W. B. Yeats, 1916
W. B. Yeats wrote twenty-six plays. They include farces and conventional folk dramas, verse plays based on Irish myths, and the experimental Plays for Dancers. All of the plays show a playwright continually experimenting with dramatic form, content and style of presentation, and open to collaboration with fellow artists, among them the designer Gordon Craig and the dancers Michio Ito and Ninette de Valois.
The first of Yeats's plays to be performed in the professional theatre was The Land of Heart's Desire, presented at the Avenue Theatre, London, in 1894. He completed his last play, The Death of Cuchulain, a few days before his death in January 1939.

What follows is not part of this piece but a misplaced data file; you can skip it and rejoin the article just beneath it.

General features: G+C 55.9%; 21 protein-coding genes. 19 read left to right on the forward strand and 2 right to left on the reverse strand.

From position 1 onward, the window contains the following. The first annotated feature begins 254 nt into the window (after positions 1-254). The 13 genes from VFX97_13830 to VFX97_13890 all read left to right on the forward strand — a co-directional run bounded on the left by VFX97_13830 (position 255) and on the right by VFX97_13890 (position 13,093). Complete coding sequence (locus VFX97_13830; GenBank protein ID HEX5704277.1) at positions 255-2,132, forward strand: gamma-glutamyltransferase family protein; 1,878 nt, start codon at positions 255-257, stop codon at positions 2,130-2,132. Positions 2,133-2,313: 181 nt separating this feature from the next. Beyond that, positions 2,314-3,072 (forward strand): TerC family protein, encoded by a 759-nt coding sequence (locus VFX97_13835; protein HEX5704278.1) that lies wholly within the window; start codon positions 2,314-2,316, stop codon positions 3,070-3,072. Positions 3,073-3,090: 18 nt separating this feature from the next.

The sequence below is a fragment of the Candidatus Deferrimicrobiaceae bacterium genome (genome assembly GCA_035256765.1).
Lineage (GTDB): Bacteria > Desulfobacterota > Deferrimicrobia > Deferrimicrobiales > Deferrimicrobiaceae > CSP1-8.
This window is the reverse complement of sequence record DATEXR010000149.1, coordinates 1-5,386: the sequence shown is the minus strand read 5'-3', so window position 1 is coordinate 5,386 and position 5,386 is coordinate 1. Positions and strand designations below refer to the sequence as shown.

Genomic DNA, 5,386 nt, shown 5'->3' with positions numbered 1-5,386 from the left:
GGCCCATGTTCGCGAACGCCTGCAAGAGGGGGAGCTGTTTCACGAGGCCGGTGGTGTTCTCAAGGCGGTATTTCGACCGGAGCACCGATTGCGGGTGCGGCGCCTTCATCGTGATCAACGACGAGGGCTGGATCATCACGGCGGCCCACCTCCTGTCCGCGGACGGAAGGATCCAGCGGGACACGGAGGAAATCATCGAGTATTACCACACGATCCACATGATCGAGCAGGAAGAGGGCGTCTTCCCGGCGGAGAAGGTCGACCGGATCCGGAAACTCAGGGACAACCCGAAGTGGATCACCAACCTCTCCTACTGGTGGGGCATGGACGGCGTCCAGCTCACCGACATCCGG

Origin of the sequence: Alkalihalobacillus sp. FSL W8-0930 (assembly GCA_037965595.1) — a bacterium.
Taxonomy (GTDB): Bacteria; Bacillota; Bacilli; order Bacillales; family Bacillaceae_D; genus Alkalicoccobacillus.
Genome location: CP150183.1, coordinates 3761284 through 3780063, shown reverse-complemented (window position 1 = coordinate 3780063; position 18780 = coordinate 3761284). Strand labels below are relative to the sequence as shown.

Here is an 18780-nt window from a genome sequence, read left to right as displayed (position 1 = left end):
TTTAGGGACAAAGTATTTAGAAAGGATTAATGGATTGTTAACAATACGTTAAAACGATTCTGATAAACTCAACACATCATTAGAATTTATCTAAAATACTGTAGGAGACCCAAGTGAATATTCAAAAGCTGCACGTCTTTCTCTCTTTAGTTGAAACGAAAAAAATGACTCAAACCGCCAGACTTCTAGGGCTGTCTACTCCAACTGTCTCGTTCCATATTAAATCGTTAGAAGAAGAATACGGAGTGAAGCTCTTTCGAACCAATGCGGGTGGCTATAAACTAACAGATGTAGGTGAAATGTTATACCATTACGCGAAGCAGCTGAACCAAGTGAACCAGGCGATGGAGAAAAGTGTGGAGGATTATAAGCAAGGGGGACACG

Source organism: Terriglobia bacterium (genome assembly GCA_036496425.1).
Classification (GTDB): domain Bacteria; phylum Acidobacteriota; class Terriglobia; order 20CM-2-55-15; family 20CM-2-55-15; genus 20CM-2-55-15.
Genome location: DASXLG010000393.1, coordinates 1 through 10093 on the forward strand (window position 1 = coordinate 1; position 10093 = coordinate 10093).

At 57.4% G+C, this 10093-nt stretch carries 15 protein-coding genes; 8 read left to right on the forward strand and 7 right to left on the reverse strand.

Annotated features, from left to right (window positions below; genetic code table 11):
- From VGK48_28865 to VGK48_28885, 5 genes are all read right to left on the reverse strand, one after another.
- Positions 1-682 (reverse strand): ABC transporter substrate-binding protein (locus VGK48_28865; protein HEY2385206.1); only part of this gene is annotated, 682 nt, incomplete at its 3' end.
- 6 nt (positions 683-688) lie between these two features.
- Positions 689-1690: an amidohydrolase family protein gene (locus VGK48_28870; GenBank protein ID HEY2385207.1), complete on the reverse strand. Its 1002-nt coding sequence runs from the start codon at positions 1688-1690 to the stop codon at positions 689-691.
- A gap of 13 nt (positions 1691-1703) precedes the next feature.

(left) Mrs. Patrick Campbell as Deirdre in Yeats's "Deirdre". (right) The Old Abbey Theatre, Dublin.
He has had a significant influence on the history of world theatre in the 20th century, principally because he incorporated into his later plays, theatre techniques from the Japanese Noh to create a minimalist "theatre of the mind." Many theatre artists, including Bertolt Brecht and Samuel Beckett, are in his debt.
As T. S. Eliot said of his own attempts to write verse drama, "Yeats had nobody, we had Yeats."
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